YA-7F cockpit and avionics references

.

YA-7F cockpit and avionics references

Joined: December 27th, 2002, 11:44 pm

October 12th, 2017, 1:57 pm #1

I am in the early stages of a 1/48 YA-7F Super Corsair II project. I have quite a few reference photos from walkarounds of the one at the Hill AFB museum. What I lack are photos of the cockpit and fuselage avionic bays. Do any of you have or know where I can find these photos? Where significant changes made compared to the A-7D? Thanks.
Quote
Like
Share

Joined: April 3rd, 2005, 11:12 pm

October 12th, 2017, 5:41 pm #2

of the A-7F proposal when they showed up at Edwards. There were no systems upgrades, so I assume the avionics and cockpit were essentially unchanged. '039 did have a spin recovery chute fitted, a control panel for doing BIT and activating/deploying the chute should have been installed in the upper left of the front panel.

These airframes should also have had onboard recorders for test data. In many aircraft, this would replace the cannon ammunition drum, but I don't know where it was installed on these aircraft.

Sven
Old Viper Tester
Quote
Like
Share

Joined: February 27th, 2005, 8:00 pm

October 12th, 2017, 6:21 pm #3

I am in the early stages of a 1/48 YA-7F Super Corsair II project. I have quite a few reference photos from walkarounds of the one at the Hill AFB museum. What I lack are photos of the cockpit and fuselage avionic bays. Do any of you have or know where I can find these photos? Where significant changes made compared to the A-7D? Thanks.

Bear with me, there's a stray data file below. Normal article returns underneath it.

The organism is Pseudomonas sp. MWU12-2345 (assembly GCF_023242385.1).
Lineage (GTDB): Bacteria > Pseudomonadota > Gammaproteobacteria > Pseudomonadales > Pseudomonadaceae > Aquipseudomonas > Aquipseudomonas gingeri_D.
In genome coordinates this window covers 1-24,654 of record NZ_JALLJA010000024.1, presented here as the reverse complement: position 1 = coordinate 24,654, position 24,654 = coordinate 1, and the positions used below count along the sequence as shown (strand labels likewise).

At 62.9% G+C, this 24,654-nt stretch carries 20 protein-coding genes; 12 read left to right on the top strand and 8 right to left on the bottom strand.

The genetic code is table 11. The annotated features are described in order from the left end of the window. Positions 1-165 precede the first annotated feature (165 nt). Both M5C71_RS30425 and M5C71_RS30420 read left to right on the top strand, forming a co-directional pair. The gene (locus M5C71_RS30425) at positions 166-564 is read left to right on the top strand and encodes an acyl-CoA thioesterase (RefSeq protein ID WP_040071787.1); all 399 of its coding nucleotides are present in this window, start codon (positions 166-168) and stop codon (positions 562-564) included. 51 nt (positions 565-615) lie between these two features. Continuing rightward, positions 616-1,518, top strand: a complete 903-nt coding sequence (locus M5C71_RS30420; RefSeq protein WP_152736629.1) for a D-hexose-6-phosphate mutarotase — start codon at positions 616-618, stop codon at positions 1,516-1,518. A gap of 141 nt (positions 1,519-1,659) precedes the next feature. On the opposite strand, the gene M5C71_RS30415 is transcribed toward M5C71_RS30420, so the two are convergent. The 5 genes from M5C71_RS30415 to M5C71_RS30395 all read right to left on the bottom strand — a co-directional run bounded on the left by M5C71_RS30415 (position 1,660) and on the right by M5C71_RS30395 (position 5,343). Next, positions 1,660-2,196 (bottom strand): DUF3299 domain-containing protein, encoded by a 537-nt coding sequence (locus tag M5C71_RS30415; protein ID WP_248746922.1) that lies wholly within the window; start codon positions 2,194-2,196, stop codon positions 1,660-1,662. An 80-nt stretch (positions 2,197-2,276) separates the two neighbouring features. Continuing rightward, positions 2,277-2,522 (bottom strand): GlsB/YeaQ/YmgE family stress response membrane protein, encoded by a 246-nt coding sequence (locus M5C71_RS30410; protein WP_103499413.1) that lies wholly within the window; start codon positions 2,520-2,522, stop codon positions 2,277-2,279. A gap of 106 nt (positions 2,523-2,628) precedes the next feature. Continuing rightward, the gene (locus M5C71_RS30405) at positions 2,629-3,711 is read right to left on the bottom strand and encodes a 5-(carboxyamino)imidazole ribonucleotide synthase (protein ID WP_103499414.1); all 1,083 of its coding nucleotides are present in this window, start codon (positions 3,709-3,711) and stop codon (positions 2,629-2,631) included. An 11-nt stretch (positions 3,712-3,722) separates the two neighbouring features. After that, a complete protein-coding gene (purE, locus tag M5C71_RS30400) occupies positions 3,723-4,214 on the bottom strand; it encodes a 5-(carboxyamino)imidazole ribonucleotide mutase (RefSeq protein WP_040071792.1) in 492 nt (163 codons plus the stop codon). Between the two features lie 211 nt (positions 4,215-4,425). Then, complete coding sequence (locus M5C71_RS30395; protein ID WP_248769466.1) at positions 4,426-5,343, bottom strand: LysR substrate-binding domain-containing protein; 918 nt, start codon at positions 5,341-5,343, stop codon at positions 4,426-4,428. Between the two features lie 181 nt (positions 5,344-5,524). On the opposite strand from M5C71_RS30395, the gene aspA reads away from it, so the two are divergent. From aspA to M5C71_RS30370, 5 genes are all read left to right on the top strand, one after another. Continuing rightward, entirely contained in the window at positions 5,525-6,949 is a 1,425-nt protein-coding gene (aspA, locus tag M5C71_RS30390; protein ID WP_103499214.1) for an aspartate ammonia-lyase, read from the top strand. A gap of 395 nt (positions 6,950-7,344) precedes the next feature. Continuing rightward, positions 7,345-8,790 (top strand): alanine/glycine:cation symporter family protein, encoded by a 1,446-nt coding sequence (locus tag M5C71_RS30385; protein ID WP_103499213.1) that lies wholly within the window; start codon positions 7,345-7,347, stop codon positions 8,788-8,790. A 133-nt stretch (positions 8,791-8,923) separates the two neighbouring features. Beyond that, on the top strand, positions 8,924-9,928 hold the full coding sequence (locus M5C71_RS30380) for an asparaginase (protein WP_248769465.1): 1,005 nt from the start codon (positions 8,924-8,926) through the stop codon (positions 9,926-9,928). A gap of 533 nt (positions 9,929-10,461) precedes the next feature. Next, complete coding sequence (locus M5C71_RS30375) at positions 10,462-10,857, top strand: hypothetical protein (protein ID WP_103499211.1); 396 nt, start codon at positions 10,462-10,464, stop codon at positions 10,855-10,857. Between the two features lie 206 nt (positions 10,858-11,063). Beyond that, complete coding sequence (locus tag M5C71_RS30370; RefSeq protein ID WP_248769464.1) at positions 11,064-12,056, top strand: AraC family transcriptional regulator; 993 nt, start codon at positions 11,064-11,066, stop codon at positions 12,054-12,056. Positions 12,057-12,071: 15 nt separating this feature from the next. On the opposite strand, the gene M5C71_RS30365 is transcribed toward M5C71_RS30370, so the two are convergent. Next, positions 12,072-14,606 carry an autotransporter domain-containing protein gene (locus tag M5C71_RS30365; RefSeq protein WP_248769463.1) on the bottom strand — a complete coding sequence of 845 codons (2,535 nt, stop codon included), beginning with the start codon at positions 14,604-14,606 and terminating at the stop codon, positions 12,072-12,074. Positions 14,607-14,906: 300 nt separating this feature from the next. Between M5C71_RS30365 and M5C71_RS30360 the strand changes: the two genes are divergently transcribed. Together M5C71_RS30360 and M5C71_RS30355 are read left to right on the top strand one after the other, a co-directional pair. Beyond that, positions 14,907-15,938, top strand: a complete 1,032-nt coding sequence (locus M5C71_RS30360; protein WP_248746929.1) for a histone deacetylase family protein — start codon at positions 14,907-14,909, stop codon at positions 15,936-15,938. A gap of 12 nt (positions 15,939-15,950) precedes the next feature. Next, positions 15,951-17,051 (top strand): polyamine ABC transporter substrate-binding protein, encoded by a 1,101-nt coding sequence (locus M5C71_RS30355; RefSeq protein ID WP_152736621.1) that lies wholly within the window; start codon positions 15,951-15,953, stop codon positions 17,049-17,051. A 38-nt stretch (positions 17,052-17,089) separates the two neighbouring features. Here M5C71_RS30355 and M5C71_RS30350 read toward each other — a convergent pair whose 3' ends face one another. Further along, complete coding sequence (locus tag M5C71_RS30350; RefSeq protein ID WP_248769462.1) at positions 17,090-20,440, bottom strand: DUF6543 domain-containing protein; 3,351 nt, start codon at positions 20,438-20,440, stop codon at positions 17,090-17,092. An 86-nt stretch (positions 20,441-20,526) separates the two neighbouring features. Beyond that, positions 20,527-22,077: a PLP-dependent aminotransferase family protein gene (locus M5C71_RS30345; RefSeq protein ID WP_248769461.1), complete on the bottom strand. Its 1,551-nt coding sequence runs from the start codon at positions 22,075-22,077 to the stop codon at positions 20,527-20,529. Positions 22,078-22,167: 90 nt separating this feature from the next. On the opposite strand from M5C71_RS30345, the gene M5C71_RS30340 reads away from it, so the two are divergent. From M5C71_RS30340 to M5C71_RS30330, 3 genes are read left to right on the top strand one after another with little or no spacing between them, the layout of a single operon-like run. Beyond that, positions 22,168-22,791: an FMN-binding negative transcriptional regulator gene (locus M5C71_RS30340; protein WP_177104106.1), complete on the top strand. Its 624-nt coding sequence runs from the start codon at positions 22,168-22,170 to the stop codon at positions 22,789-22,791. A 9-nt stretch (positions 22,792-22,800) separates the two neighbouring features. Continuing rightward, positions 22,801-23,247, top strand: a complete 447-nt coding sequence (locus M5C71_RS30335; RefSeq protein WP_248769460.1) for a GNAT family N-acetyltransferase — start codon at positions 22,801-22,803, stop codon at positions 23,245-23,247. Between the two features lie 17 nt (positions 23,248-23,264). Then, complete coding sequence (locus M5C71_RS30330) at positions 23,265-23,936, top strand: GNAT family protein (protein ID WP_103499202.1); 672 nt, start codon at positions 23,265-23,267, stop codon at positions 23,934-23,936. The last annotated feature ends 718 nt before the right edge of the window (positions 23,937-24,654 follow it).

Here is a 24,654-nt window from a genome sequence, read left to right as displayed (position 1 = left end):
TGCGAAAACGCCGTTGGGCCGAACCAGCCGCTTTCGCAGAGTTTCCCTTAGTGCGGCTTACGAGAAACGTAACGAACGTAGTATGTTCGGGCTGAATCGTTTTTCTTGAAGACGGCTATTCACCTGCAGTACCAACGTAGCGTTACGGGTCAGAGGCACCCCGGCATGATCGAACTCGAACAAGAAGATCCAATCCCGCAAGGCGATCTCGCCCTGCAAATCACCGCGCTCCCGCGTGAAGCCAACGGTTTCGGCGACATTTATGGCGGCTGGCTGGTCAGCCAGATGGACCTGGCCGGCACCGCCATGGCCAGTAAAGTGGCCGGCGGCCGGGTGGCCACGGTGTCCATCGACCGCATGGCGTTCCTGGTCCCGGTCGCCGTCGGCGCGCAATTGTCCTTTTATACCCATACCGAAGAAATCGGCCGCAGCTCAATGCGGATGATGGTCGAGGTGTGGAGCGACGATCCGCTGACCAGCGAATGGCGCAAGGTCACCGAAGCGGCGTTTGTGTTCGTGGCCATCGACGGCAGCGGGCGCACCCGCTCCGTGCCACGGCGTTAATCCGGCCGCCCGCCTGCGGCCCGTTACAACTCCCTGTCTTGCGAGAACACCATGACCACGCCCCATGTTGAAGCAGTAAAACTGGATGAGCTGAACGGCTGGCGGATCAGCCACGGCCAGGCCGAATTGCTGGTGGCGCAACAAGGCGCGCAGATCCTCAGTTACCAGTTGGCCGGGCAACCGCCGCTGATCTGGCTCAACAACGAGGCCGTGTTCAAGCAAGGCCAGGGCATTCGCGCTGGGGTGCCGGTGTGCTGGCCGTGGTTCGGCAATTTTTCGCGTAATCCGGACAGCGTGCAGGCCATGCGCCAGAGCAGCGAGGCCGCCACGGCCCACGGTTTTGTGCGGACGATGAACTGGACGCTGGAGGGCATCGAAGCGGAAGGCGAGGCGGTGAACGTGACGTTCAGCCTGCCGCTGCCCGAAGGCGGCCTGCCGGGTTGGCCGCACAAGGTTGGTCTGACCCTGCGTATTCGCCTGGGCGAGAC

While supporting a ground test on the YA-7F, he walked up to the FTE, gave the jet a once-over and said, "I see you guys have re-invented the F-8." The engineer was not amused...
Quote
Like
Share

Joined: February 27th, 2005, 7:41 pm

October 12th, 2017, 10:55 pm #4

It was too little, too late, but it had some interesting details like the jet engine starter installation, which could be used to run and test the aircraft systems without starting the main engine. Regrettably, there was serious degradation of LTV's ability to build the prototypes, largely due to transferring many experienced engineers and workers to more profitable and likely to succeed projects. Some of the problems were simply embarrassing for the second oldest aircraft manufacturer in the US. The company had lost a lot of its former expertise due to retirements and RIFs due to the winding down of many military projects.
Quote
Like
Share